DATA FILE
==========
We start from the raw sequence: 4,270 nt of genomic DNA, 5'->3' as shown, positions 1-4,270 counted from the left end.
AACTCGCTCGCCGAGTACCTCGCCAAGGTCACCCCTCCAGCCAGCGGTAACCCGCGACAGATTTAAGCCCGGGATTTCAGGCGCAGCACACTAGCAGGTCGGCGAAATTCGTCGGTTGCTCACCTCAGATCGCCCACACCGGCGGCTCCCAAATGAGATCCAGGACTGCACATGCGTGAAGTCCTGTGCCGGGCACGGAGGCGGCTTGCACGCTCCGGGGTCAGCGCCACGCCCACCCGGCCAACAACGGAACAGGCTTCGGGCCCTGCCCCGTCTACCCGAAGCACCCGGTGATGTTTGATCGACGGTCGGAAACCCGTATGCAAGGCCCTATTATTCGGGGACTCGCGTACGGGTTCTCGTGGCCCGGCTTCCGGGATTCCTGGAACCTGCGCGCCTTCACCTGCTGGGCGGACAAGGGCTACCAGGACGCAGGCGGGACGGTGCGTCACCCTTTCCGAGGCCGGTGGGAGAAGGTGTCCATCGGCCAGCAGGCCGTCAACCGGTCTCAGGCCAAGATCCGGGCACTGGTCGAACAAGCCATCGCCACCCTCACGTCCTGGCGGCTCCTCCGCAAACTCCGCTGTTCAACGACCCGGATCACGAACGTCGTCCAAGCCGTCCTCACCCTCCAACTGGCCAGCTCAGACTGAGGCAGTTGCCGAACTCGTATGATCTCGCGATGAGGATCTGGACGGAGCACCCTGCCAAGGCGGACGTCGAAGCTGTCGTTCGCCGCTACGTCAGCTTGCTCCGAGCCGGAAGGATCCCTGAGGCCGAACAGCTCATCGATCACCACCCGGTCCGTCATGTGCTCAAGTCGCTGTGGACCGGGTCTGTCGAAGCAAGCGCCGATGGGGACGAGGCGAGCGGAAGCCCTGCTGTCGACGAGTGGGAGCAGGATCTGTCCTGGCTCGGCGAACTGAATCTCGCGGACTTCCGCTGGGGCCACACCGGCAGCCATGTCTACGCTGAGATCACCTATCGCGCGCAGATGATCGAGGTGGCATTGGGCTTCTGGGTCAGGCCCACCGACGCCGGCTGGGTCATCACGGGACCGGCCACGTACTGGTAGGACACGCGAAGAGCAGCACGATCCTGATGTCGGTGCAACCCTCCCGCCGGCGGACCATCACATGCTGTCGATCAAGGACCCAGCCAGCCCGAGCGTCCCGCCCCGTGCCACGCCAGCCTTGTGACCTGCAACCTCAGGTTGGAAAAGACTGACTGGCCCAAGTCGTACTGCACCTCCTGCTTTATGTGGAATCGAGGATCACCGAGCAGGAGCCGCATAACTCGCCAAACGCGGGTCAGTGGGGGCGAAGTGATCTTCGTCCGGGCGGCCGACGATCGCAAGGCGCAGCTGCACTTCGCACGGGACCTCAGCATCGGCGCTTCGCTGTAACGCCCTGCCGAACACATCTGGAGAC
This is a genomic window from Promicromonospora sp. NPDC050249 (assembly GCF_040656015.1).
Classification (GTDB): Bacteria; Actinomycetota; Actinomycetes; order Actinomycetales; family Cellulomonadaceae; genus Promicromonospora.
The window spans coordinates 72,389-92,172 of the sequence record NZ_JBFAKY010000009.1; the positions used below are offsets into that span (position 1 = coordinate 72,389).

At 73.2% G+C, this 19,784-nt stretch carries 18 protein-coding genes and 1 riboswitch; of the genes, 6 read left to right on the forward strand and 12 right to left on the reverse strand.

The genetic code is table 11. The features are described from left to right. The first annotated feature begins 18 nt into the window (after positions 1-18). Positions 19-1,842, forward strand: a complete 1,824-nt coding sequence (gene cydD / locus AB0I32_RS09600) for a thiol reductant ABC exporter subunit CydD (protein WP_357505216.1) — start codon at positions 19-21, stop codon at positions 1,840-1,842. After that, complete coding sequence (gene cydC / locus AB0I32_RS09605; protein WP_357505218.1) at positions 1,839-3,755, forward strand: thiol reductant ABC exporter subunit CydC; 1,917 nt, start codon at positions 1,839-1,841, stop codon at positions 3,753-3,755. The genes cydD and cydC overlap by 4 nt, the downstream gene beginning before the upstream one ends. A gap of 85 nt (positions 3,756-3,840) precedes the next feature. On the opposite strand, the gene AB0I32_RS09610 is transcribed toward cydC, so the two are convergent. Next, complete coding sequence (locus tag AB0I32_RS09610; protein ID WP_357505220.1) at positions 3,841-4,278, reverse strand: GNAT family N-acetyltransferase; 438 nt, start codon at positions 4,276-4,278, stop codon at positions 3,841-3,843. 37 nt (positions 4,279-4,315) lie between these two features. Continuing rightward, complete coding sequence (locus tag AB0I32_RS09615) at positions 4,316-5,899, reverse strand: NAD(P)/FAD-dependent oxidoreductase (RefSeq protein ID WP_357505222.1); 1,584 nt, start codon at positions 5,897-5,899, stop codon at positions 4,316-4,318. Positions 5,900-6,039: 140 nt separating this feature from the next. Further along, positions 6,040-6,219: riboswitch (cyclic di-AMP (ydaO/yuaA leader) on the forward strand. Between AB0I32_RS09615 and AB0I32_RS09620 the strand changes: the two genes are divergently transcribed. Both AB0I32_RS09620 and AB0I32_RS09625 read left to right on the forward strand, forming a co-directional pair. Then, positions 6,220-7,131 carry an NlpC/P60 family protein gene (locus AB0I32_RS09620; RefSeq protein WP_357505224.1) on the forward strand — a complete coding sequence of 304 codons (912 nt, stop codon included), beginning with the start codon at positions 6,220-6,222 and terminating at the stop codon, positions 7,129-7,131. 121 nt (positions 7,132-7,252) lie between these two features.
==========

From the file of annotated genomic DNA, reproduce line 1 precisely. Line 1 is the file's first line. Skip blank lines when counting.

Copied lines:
We start from the raw sequence: 4,270 nt of genomic DNA, 5'->3' as shown, positions 1-4,270 counted from the left end.